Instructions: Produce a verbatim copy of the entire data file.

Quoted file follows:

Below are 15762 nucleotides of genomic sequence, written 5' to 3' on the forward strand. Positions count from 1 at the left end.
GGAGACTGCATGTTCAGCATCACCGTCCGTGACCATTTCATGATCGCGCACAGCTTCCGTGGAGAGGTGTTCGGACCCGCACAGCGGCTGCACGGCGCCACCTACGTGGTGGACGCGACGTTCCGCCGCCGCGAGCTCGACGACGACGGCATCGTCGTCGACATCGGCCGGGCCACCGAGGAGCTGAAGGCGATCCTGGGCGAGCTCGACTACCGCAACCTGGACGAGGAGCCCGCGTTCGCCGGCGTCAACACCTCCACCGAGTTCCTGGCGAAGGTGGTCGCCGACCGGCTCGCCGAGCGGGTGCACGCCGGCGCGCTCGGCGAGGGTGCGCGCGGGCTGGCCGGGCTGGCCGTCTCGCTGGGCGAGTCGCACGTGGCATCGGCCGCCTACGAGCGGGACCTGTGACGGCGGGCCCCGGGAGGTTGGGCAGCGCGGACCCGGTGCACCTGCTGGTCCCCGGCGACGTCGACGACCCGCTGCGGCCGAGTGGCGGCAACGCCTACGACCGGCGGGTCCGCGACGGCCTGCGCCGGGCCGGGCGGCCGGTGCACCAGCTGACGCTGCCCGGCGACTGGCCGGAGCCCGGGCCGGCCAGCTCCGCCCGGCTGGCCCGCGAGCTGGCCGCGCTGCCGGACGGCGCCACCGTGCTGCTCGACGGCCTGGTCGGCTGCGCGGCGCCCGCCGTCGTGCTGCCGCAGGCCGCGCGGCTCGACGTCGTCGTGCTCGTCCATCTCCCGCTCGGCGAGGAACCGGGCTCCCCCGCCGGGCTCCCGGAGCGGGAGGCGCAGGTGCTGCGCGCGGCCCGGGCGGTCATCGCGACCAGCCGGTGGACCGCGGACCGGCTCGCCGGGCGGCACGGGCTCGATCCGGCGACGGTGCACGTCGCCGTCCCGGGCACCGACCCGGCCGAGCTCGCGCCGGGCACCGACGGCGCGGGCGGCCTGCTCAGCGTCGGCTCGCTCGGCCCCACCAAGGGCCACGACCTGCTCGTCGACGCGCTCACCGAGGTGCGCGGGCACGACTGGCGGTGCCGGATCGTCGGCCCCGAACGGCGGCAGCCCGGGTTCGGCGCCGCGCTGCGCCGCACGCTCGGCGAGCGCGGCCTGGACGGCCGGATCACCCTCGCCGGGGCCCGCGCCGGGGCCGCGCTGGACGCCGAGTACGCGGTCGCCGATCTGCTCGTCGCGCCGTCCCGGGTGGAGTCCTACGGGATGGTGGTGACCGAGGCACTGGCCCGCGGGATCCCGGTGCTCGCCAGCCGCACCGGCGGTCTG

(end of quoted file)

Below are 15762 nucleotides of genomic sequence, written 5' to 3' on the forward strand. Positions count from 1 at the left end.
GGAGACTGCATGTTCAGCATCACCGTCCGTGACCATTTCATGATCGCGCACAGCTTCCGTGGAGAGGTGTTCGGACCCGCACAGCGGCTGCACGGCGCCACCTACGTGGTGGACGCGACGTTCCGCCGCCGCGAGCTCGACGACGACGGCATCGTCGTCGACATCGGCCGGGCCACCGAGGAGCTGAAGGCGATCCTGGGCGAGCTCGACTACCGCAACCTGGACGAGGAGCCCGCGTTCGCCGGCGTCAACACCTCCACCGAGTTCCTGGCGAAGGTGGTCGCCGACCGGCTCGCCGAGCGGGTGCACGCCGGCGCGCTCGGCGAGGGTGCGCGCGGGCTGGCCGGGCTGGCCGTCTCGCTGGGCGAGTCGCACGTGGCATCGGCCGCCTACGAGCGGGACCTGTGACGGCGGGCCCCGGGAGGTTGGGCAGCGCGGACCCGGTGCACCTGCTGGTCCCCGGCGACGTCGACGACCCGCTGCGGCCGAGTGGCGGCAACGCCTACGACCGGCGGGTCCGCGACGGCCTGCGCCGGGCCGGGCGGCCGGTGCACCAGCTGACGCTGCCCGGCGACTGGCCGGAGCCCGGGCCGGCCAGCTCCGCCCGGCTGGCCCGCGAGCTGGCCGCGCTGCCGGACGGCGCCACCGTGCTGCTCGACGGCCTGGTCGGCTGCGCGGCGCCCGCCGTCGTGCTGCCGCAGGCCGCGCGGCTCGACGTCGTCGTGCTCGTCCATCTCCCGCTCGGCGAGGAACCGGGCTCCCCCGCCGGGCTCCCGGAGCGGGAGGCGCAGGTGCTGCGCGCGGCCCGGGCGGTCATCGCGACCAGCCGGTGGACCGCGGACCGGCTCGCCGGGCGGCACGGGCTCGATCCGGCGACGGTGCACGTCGCCGTCCCGGGCACCGACCCGGCCGAGCTCGCGCCGGGCACCGACGGCGCGGGCGGCCTGCTCAGCGTCGGCTCGCTCGGCCCCACCAAGGGCCACGACCTGCTCGTCGACGCGCTCACCGAGGTGCGCGGGCACGACTGGCGGTGCCGGATCGTCGGCCCCGAACGGCGGCAGCCCGGGTTCGGCGCCGCGCTGCGCCGCACGCTCGGCGAGCGCGGCCTGGACGGCCGGATCACCCTCGCCGGGGCCCGCGCCGGGGCCGCGCTGGACGCCGAGTACGCGGTCGCCGATCTGCTCGTCGCGCCGTCCCGGGTGGAGTCCTACGGGATGGTGGTGACCGAGGCACTGGCCCGCGGGATCCCGGTGCTCGCCAGCCGCACCGGCGGTCTG